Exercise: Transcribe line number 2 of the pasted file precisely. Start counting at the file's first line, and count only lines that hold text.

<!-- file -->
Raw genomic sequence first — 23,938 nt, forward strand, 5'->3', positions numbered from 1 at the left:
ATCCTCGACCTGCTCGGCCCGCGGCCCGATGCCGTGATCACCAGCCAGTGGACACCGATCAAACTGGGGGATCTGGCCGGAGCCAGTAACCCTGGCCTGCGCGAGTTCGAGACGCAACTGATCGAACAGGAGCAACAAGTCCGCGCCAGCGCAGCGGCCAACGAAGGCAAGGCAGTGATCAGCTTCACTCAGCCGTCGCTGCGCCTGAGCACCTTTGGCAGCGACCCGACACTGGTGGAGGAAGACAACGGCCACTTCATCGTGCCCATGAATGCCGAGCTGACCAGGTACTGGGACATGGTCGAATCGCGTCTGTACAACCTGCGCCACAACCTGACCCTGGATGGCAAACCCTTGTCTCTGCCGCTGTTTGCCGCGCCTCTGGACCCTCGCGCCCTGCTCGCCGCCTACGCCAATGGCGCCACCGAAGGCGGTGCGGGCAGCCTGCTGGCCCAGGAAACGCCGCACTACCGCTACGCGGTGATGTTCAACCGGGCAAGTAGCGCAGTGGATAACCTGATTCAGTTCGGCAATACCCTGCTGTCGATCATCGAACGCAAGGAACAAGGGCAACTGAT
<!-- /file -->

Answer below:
ATCCTCGACCTGCTCGGCCCGCGGCCCGATGCCGTGATCACCAGCCAGTGGACACCGATCAAACTGGGGGATCTGGCCGGAGCCAGTAACCCTGGCCTGCGCGAGTTCGAGACGCAACTGATCGAACAGGAGCAACAAGTCCGCGCCAGCGCAGCGGCCAACGAAGGCAAGGCAGTGATCAGCTTCACTCAGCCGTCGCTGCGCCTGAGCACCTTTGGCAGCGACCCGACACTGGTGGAGGAAGACAACGGCCACTTCATCGTGCCCATGAATGCCGAGCTGACCAGGTACTGGGACATGGTCGAATCGCGTCTGTACAACCTGCGCCACAACCTGACCCTGGATGGCAAACCCTTGTCTCTGCCGCTGTTTGCCGCGCCTCTGGACCCTCGCGCCCTGCTCGCCGCCTACGCCAATGGCGCCACCGAAGGCGGTGCGGGCAGCCTGCTGGCCCAGGAAACGCCGCACTACCGCTACGCGGTGATGTTCAACCGGGCAAGTAGCGCAGTGGATAACCTGATTCAGTTCGGCAATACCCTGCTGTCGATCATCGAACGCAAGGAACAAGGGCAACTGAT